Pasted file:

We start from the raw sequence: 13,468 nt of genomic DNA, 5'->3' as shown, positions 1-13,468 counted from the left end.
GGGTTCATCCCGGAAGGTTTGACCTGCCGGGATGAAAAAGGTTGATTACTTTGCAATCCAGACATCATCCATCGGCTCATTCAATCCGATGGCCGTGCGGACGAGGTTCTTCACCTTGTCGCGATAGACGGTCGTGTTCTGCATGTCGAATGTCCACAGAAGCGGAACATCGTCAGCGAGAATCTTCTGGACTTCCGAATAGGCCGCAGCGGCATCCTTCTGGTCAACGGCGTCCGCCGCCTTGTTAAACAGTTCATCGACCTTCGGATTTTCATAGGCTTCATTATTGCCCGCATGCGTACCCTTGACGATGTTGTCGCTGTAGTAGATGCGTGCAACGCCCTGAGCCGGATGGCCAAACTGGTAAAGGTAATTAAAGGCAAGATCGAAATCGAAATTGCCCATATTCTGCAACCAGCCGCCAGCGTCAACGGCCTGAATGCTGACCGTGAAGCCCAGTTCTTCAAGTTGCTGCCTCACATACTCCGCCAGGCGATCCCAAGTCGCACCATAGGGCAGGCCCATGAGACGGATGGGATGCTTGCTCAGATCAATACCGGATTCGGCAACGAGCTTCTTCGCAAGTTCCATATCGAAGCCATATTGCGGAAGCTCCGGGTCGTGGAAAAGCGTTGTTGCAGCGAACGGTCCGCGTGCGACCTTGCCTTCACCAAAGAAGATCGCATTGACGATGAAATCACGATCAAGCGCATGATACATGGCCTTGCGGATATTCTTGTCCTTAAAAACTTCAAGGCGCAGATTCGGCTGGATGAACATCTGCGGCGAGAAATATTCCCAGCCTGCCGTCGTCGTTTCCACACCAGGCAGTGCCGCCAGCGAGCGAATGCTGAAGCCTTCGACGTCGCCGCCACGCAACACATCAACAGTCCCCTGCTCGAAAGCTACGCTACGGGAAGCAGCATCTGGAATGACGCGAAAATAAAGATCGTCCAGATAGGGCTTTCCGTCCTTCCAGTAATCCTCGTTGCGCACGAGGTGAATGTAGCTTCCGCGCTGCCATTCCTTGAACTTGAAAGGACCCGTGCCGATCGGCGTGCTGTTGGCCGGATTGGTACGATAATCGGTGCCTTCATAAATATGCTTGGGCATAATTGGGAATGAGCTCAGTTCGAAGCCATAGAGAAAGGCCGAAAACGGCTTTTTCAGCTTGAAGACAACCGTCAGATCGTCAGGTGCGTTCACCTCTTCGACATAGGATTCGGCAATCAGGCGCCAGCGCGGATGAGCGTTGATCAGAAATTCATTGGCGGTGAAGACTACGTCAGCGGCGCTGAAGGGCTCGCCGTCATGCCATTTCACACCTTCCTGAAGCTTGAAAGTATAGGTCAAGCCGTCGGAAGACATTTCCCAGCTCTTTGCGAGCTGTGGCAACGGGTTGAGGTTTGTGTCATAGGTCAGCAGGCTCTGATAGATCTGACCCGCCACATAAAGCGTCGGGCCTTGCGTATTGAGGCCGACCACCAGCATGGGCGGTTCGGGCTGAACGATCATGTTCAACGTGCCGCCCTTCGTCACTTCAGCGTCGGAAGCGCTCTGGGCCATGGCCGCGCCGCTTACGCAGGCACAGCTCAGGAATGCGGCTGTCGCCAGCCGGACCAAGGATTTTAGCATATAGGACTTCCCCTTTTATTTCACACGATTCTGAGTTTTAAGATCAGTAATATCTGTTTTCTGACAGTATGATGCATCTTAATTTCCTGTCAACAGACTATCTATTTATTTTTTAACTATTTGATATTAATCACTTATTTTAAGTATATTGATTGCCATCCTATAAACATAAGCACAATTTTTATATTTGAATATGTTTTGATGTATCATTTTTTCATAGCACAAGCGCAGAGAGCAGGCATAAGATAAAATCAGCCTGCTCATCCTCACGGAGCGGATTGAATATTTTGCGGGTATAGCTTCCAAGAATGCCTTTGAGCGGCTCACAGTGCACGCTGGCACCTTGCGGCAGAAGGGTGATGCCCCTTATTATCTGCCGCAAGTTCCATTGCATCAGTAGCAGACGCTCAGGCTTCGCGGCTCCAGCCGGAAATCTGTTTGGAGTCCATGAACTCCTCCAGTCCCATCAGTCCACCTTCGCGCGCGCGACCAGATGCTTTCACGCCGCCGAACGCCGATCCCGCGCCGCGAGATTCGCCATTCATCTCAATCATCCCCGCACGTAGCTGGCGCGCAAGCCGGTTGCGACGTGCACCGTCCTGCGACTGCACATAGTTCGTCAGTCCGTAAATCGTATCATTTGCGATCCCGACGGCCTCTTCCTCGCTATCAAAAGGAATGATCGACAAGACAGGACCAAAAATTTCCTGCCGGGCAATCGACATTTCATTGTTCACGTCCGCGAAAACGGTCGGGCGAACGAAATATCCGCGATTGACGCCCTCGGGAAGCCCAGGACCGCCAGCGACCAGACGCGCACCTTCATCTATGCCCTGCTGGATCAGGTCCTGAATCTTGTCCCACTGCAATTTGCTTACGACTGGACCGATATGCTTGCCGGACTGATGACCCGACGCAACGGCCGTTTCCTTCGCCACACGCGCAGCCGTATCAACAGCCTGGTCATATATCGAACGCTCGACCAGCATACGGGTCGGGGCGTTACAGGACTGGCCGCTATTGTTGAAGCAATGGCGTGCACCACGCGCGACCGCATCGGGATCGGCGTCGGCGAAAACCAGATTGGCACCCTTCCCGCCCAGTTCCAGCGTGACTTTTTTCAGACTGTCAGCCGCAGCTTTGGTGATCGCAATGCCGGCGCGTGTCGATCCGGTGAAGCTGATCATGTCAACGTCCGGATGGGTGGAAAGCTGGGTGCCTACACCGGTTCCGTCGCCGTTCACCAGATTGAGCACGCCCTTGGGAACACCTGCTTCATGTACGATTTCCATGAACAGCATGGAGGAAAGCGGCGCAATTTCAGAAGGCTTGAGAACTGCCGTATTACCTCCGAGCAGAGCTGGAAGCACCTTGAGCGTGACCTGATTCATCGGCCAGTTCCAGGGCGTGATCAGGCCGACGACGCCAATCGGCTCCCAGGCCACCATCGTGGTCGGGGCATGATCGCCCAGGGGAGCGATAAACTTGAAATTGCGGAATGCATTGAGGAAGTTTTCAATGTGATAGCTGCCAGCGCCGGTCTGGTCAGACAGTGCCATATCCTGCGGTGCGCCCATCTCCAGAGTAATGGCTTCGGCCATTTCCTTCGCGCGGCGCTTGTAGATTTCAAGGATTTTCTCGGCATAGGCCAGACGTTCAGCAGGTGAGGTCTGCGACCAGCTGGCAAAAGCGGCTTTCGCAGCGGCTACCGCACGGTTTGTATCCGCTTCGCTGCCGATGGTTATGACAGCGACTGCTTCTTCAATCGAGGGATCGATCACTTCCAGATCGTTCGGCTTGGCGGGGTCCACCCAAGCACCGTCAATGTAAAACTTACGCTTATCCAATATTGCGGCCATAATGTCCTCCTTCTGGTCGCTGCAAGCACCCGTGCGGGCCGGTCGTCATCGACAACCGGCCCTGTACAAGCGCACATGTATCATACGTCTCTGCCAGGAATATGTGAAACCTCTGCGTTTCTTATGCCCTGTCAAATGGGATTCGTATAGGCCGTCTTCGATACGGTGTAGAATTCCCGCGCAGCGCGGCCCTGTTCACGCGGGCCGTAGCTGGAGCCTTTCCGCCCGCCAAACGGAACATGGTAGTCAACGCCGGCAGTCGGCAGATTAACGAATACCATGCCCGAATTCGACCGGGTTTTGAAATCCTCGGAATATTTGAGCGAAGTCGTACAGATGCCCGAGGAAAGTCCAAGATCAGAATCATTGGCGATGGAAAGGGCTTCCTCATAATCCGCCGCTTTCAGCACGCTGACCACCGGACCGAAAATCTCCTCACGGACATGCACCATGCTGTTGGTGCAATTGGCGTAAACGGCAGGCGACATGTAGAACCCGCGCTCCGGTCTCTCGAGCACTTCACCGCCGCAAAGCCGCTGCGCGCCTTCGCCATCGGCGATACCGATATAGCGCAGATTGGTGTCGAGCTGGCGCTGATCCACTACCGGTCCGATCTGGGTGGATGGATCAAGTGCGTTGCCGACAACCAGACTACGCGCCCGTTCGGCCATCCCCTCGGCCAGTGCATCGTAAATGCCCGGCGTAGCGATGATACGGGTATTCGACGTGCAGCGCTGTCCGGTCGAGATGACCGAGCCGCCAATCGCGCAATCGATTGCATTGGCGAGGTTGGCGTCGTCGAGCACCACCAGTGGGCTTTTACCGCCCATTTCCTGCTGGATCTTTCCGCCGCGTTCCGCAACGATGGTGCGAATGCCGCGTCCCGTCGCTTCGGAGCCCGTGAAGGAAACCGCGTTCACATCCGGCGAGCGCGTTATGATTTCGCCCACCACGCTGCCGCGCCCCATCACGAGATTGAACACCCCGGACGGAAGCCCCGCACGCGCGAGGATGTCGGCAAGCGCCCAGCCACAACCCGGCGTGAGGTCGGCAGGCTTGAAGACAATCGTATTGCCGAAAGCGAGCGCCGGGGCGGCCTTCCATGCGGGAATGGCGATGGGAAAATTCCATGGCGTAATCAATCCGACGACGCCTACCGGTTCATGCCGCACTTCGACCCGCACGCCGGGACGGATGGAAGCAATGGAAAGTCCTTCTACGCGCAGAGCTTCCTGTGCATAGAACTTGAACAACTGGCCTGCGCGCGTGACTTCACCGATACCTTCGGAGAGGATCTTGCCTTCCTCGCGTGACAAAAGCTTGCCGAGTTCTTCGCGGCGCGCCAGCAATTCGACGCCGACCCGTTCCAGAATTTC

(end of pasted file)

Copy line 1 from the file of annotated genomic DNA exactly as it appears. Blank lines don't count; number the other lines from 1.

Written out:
We start from the raw sequence: 13,468 nt of genomic DNA, 5'->3' as shown, positions 1-13,468 counted from the left end.